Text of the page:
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    Towards in vivo regulon kinetics: PurR activation by 5-phosphoribosyl-a-1-pyrophosphate during purine depletion in Lactococcus lactis. / Jendresen, Christian Bille; Dimitrov, Peter; Gautier, Laurent; Lui, Meng; Martinussen, Jan; Kilstrup, Mogens.

    In: Microbiology-Sgm, Vol. 160, No. 7, 2014, p. 1321-1331.

    Research output: Contribution to journalJournal articleResearchpeer-review

    TY - JOUR

    T1 - Towards in vivo regulon kinetics: PurR activation by 5-phosphoribosyl-a-1-pyrophosphate during purine depletion in Lactococcus lactis.

    AU - Jendresen, Christian Bille

    AU - Dimitrov, Peter

    AU - Gautier, Laurent

    AU - Lui, Meng

    AU - Martinussen, Jan

    AU - Kilstrup, Mogens

    PY - 2014

    Y1 - 2014

    N2 - Short-term adaptation to changing environments relies on regulatory elements translating shifting metabolite concentrations into a specifically optimized transcriptome. So far the focus of analyses has been divided between regulatory elements identified in vivo and kinetic studies of small molecules interacting with the regulatory elements in vitro. Here we describe how in vivo regulonkinetics can describe a regulon through the effects of the metabolite controlling it, exemplified by temporal purine exhaustion in Lactococcus lactis. We deduced a causal relation between the pathway precursor 5-phosphoribosyl-a-1-pyrophosphate (PRPP) and individual mRNA levels, whereby unambiguous and homogeneous relations could be obtained for PurR regulated genes, thus linking a specific regulon to a specific metabolite. As PurR activates gene expression upon binding of PRPP, the pur mRNA curves reflect the in vivo kinetics of PurR PRPP binding and activation. The method singled out the xpt-pbuX operon as kinetically distinct, which was found to be caused by a guanine riboswitch whose regulation was overlaying the PurR regulation.Importantly, genes could be clustered according to regulatory mechanism and long-term consequences could be distinguished from transient changes – many of which would not be seen in a long-term adaptation to a new environment. The strategy outlined here can be adapted to analyse the individual effects of members from larger metabolomes in virtually any organism, for elucidating regulatory networks in vivo.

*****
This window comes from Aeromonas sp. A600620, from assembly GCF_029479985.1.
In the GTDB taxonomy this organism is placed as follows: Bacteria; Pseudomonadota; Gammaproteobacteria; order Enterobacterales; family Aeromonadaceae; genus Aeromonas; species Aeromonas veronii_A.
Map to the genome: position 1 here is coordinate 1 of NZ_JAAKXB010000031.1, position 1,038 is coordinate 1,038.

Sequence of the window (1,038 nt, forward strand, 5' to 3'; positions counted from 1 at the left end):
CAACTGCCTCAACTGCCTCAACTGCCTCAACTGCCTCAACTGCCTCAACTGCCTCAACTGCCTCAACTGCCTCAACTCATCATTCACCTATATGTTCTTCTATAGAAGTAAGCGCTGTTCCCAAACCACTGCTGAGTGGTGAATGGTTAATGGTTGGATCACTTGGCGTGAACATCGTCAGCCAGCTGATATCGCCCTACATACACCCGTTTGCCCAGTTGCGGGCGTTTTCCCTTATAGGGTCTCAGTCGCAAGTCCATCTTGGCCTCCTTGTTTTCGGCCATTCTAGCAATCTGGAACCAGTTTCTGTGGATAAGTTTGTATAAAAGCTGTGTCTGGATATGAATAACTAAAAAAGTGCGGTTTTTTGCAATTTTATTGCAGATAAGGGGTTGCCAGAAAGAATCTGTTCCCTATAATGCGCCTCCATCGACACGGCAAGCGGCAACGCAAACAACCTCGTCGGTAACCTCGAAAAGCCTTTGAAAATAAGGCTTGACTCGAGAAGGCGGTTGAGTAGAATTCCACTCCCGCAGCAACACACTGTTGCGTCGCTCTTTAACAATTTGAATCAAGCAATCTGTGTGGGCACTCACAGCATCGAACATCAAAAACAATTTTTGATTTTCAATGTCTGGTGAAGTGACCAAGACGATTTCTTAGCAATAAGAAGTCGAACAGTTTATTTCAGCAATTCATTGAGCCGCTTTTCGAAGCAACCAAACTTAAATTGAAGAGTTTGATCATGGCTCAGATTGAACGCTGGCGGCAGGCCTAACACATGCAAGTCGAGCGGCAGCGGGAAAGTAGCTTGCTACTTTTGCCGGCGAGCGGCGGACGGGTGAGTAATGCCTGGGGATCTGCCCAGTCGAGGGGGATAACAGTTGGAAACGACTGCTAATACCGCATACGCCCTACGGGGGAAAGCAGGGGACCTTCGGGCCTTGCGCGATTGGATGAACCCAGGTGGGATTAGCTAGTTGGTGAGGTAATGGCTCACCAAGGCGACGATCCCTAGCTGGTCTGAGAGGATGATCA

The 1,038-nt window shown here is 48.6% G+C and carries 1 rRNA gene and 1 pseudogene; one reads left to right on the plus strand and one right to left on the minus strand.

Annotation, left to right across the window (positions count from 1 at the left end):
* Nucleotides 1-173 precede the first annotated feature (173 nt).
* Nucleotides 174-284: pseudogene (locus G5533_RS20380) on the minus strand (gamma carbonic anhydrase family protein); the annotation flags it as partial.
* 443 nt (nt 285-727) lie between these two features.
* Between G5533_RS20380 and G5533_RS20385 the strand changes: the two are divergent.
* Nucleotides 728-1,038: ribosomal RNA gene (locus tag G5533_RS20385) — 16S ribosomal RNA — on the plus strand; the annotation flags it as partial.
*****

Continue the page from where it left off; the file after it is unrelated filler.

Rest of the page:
AB - Short-term adaptation to changing environments relies on regulatory elements translating shifting metabolite concentrations into a specifically optimized transcriptome. So far the focus of analyses has been divided between regulatory elements identified in vivo and kinetic studies of small molecules interacting with the regulatory elements in vitro. Here we describe how in vivo regulonkinetics can describe a regulon through the effects of the metabolite controlling it, exemplified by temporal purine exhaustion in Lactococcus lactis. We deduced a causal relation between the pathway precursor 5-phosphoribosyl-a-1-pyrophosphate (PRPP) and individual mRNA levels, whereby unambiguous and homogeneous relations could be obtained for PurR regulated genes, thus linking a specific regulon to a specific metabolite. As PurR activates gene expression upon binding of PRPP, the pur mRNA curves reflect the in vivo kinetics of PurR PRPP binding and activation. The method singled out the xpt-pbuX operon as kinetically distinct, which was found to be caused by a guanine riboswitch whose regulation was overlaying the PurR regulation.Importantly, genes could be clustered according to regulatory mechanism and long-term consequences could be distinguished from transient changes – many of which would not be seen in a long-term adaptation to a new environment. The strategy outlined here can be adapted to analyse the individual effects of members from larger metabolomes in virtually any organism, for elucidating regulatory networks in vivo.

    U2 - 10.1099/mic.0.077933-0

    DO - 10.1099/mic.0.077933-0

    M3 - Journal article

    VL - 160

    SP - 1321

    EP - 1331

    JO - Microbiology

    JF - Microbiology

    SN - 1350-0872

    IS - 7

    ER -